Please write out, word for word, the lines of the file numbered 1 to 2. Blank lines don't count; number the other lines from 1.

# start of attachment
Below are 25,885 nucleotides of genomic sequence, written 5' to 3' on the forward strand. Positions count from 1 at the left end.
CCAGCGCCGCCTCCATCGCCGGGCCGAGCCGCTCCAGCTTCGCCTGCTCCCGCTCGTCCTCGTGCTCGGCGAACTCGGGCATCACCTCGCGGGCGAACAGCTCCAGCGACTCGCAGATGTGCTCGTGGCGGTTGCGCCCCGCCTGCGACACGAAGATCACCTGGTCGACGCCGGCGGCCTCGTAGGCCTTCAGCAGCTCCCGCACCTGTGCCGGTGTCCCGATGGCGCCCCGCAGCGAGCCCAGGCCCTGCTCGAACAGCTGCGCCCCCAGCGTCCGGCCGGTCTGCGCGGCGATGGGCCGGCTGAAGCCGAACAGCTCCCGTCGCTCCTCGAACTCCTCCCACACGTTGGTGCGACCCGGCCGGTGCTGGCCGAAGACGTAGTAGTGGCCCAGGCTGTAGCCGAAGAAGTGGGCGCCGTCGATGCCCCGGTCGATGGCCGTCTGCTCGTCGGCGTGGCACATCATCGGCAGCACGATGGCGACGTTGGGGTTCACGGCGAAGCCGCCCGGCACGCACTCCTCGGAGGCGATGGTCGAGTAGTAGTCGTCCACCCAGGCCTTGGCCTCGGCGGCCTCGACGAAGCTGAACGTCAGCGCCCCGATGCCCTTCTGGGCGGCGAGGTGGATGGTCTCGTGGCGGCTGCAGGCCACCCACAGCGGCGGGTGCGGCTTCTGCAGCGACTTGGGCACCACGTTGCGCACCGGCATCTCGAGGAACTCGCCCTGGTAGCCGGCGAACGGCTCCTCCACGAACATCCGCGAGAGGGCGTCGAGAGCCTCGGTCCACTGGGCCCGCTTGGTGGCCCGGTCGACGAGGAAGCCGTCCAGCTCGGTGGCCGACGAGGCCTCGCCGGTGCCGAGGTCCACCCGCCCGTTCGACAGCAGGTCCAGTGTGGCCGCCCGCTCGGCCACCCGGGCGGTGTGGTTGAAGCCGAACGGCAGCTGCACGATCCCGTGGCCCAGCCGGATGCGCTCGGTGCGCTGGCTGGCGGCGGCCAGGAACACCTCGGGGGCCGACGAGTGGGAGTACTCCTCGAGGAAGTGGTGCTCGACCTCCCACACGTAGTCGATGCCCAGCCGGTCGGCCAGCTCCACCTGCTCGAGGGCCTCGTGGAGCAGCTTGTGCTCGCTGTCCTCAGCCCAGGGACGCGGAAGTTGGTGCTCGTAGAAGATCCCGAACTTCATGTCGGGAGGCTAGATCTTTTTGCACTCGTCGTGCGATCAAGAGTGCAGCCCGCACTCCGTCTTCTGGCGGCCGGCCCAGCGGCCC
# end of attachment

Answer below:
Below are 25,885 nucleotides of genomic sequence, written 5' to 3' on the forward strand. Positions count from 1 at the left end.
CCAGCGCCGCCTCCATCGCCGGGCCGAGCCGCTCCAGCTTCGCCTGCTCCCGCTCGTCCTCGTGCTCGGCGAACTCGGGCATCACCTCGCGGGCGAACAGCTCCAGCGACTCGCAGATGTGCTCGTGGCGGTTGCGCCCCGCCTGCGACACGAAGATCACCTGGTCGACGCCGGCGGCCTCGTAGGCCTTCAGCAGCTCCCGCACCTGTGCCGGTGTCCCGATGGCGCCCCGCAGCGAGCCCAGGCCCTGCTCGAACAGCTGCGCCCCCAGCGTCCGGCCGGTCTGCGCGGCGATGGGCCGGCTGAAGCCGAACAGCTCCCGTCGCTCCTCGAACTCCTCCCACACGTTGGTGCGACCCGGCCGGTGCTGGCCGAAGACGTAGTAGTGGCCCAGGCTGTAGCCGAAGAAGTGGGCGCCGTCGATGCCCCGGTCGATGGCCGTCTGCTCGTCGGCGTGGCACATCATCGGCAGCACGATGGCGACGTTGGGGTTCACGGCGAAGCCGCCCGGCACGCACTCCTCGGAGGCGATGGTCGAGTAGTAGTCGTCCACCCAGGCCTTGGCCTCGGCGGCCTCGACGAAGCTGAACGTCAGCGCCCCGATGCCCTTCTGGGCGGCGAGGTGGATGGTCTCGTGGCGGCTGCAGGCCACCCACAGCGGCGGGTGCGGCTTCTGCAGCGACTTGGGCACCACGTTGCGCACCGGCATCTCGAGGAACTCGCCCTGGTAGCCGGCGAACGGCTCCTCCACGAACATCCGCGAGAGGGCGTCGAGAGCCTCGGTCCACTGGGCCCGCTTGGTGGCCCGGTCGACGAGGAAGCCGTCCAGCTCGGTGGCCGACGAGGCCTCGCCGGTGCCGAGGTCCACCCGCCCGTTCGACAGCAGGTCCAGTGTGGCCGCCCGCTCGGCCACCCGGGCGGTGTGGTTGAAGCCGAACGGCAGCTGCACGATCCCGTGGCCCAGCCGGATGCGCTCGGTGCGCTGGCTGGCGGCGGCCAGGAACACCTCGGGGGCCGACGAGTGGGAGTACTCCTCGAGGAAGTGGTGCTCGACCTCCCACACGTAGTCGATGCCCAGCCGGTCGGCCAGCTCCACCTGCTCGAGGGCCTCGTGGAGCAGCTTGTGCTCGCTGTCCTCAGCCCAGGGACGCGGAAGTTGGTGCTCGTAGAAGATCCCGAACTTCATGTCGGGAGGCTAGATCTTTTTGCACTCGTCGTGCGATCAAGAGTGCAGCCCGCACTCCGTCTTCTGGCGGCCGGCCCAGCGGCCC